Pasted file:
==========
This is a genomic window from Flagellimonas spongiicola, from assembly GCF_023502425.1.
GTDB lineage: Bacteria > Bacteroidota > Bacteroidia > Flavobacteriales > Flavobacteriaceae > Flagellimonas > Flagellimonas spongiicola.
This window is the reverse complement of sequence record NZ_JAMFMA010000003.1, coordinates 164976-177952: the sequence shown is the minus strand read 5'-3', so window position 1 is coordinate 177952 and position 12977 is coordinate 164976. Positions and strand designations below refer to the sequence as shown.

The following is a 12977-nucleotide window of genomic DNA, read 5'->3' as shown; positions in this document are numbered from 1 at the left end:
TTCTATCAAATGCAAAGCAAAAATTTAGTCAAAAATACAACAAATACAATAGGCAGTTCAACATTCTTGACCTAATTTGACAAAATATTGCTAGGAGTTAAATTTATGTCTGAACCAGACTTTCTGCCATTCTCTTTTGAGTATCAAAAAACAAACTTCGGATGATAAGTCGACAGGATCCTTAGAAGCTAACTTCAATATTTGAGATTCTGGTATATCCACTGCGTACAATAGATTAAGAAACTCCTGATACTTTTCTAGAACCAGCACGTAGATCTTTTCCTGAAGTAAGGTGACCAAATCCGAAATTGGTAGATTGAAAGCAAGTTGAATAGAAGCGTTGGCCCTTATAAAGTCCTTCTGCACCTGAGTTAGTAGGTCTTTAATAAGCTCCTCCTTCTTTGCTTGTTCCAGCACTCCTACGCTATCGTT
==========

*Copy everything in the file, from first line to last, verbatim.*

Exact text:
This is a genomic window from Flagellimonas spongiicola, from assembly GCF_023502425.1.
GTDB lineage: Bacteria > Bacteroidota > Bacteroidia > Flavobacteriales > Flavobacteriaceae > Flagellimonas > Flagellimonas spongiicola.
This window is the reverse complement of sequence record NZ_JAMFMA010000003.1, coordinates 164976-177952: the sequence shown is the minus strand read 5'-3', so window position 1 is coordinate 177952 and position 12977 is coordinate 164976. Positions and strand designations below refer to the sequence as shown.

The following is a 12977-nucleotide window of genomic DNA, read 5'->3' as shown; positions in this document are numbered from 1 at the left end:
TTCTATCAAATGCAAAGCAAAAATTTAGTCAAAAATACAACAAATACAATAGGCAGTTCAACATTCTTGACCTAATTTGACAAAATATTGCTAGGAGTTAAATTTATGTCTGAACCAGACTTTCTGCCATTCTCTTTTGAGTATCAAAAAACAAACTTCGGATGATAAGTCGACAGGATCCTTAGAAGCTAACTTCAATATTTGAGATTCTGGTATATCCACTGCGTACAATAGATTAAGAAACTCCTGATACTTTTCTAGAACCAGCACGTAGATCTTTTCCTGAAGTAAGGTGACCAAATCCGAAATTGGTAGATTGAAAGCAAGTTGAATAGAAGCGTTGGCCCTTATAAAGTCCTTCTGCACCTGAGTTAGTAGGTCTTTAATAAGCTCCTCCTTCTTTGCTTGTTCCAGCACTCCTACGCTATCGTT